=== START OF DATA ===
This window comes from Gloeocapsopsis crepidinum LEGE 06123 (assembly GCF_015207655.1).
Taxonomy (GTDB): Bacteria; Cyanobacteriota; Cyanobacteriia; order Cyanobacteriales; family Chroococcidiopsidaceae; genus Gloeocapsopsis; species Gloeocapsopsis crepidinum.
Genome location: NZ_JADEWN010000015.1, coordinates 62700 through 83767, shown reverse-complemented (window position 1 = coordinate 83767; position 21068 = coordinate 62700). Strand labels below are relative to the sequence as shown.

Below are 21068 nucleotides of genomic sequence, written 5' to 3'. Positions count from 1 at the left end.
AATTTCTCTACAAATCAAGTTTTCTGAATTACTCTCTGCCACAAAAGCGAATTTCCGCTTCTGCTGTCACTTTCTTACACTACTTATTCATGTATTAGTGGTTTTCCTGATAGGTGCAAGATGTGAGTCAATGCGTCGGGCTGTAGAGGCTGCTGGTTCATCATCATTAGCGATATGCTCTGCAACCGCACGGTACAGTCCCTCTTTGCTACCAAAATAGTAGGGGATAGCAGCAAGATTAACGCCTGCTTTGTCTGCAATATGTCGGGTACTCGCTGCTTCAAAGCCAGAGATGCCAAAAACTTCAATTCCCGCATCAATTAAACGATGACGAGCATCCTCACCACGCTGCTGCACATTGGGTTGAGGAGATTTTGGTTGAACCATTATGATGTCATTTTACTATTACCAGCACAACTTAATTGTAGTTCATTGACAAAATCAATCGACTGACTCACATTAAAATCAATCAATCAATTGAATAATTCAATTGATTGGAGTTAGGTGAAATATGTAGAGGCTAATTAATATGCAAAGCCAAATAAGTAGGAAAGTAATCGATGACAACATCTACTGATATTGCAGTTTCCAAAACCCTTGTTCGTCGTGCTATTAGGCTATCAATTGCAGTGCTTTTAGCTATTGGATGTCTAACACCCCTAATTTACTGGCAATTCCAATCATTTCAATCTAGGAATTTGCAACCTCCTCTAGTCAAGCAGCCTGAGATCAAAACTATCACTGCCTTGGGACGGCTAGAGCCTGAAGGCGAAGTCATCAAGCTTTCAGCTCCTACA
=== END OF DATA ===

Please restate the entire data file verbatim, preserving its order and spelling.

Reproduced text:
This window comes from Gloeocapsopsis crepidinum LEGE 06123 (assembly GCF_015207655.1).
Taxonomy (GTDB): Bacteria; Cyanobacteriota; Cyanobacteriia; order Cyanobacteriales; family Chroococcidiopsidaceae; genus Gloeocapsopsis; species Gloeocapsopsis crepidinum.
Genome location: NZ_JADEWN010000015.1, coordinates 62700 through 83767, shown reverse-complemented (window position 1 = coordinate 83767; position 21068 = coordinate 62700). Strand labels below are relative to the sequence as shown.

Below are 21068 nucleotides of genomic sequence, written 5' to 3'. Positions count from 1 at the left end.
AATTTCTCTACAAATCAAGTTTTCTGAATTACTCTCTGCCACAAAAGCGAATTTCCGCTTCTGCTGTCACTTTCTTACACTACTTATTCATGTATTAGTGGTTTTCCTGATAGGTGCAAGATGTGAGTCAATGCGTCGGGCTGTAGAGGCTGCTGGTTCATCATCATTAGCGATATGCTCTGCAACCGCACGGTACAGTCCCTCTTTGCTACCAAAATAGTAGGGGATAGCAGCAAGATTAACGCCTGCTTTGTCTGCAATATGTCGGGTACTCGCTGCTTCAAAGCCAGAGATGCCAAAAACTTCAATTCCCGCATCAATTAAACGATGACGAGCATCCTCACCACGCTGCTGCACATTGGGTTGAGGAGATTTTGGTTGAACCATTATGATGTCATTTTACTATTACCAGCACAACTTAATTGTAGTTCATTGACAAAATCAATCGACTGACTCACATTAAAATCAATCAATCAATTGAATAATTCAATTGATTGGAGTTAGGTGAAATATGTAGAGGCTAATTAATATGCAAAGCCAAATAAGTAGGAAAGTAATCGATGACAACATCTACTGATATTGCAGTTTCCAAAACCCTTGTTCGTCGTGCTATTAGGCTATCAATTGCAGTGCTTTTAGCTATTGGATGTCTAACACCCCTAATTTACTGGCAATTCCAATCATTTCAATCTAGGAATTTGCAACCTCCTCTAGTCAAGCAGCCTGAGATCAAAACTATCACTGCCTTGGGACGGCTAGAGCCTGAAGGCGAAGTCATCAAGCTTTCAGCTCCTACA